A new book by UC Santa Cruz professors maps the changing cultural scene in New Orleans since Hurricane Katrina hit the Crescent City in the summer of 2005.
"New Orleans Suite: Music and Culture in Transition" (UC Press 2013), by Lewis Watts (Art) and Eric Porter (History, American Studies), provides a window into the social life of New Orleans—both before and after the devastating hurricane.
"'New Orleans Suite' is not merely a book about Katrina,” says Porter, author of the award-winning 2002 book "What is This Thing Called Jazz?"
“Through Lewis’s photographs and my written sections, we consider how the storm was both a transformative force and a vehicle that enabled longstanding processes to come into view.
“We’re particularly interested in ways black culture — especially music — has been mobilized to reconstruct the city post-Katrina, for better and for worse.”
Porter notes that the focus on celebrating the value of New Orleans’ unique musical culture has sometimes drawn attention away from other pressing issues—such as the exploitation of musicians and other low-wage workers, or the conversion of public housing into mixed-use developments.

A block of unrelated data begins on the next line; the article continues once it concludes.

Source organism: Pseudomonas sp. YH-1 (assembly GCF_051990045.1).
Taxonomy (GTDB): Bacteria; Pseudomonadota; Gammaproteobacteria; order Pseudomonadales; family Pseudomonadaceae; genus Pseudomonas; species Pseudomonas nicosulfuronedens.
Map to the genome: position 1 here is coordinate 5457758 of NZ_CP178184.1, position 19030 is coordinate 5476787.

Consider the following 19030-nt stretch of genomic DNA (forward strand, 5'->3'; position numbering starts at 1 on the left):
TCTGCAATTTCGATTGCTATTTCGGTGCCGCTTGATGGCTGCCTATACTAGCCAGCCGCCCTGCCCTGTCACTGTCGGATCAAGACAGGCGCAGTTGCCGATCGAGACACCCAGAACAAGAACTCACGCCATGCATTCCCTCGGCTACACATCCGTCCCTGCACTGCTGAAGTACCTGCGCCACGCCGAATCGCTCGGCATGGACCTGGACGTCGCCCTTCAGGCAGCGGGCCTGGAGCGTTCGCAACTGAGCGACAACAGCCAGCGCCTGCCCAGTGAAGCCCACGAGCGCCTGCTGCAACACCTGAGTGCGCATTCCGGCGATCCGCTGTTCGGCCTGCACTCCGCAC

“We continued to see such contradictions as we contemplated the city's renewal in the years after Katrina,” Porter observes.
He adds that while young professionals have recently moved to the city, many people who lived in New Orleans prior to the storm remain displaced.
"Many residents — especially in the city's lower income areas—have had to deal with a high crime rate, public schools of poor quality, joblessness, and unreasonable rents, as much housing still remains blighted or vacant,” says Porter.
The book employs Watts’s black and white photography to expose the contrast of devastation and humanity at the epicenter of New Orleans.
“New Orleans has a patina that reflects history, climate and culture which attracted me long before Katrina altered the landscape,” says Watts. “There are expressions of culture here that happen nowhere else in the world.”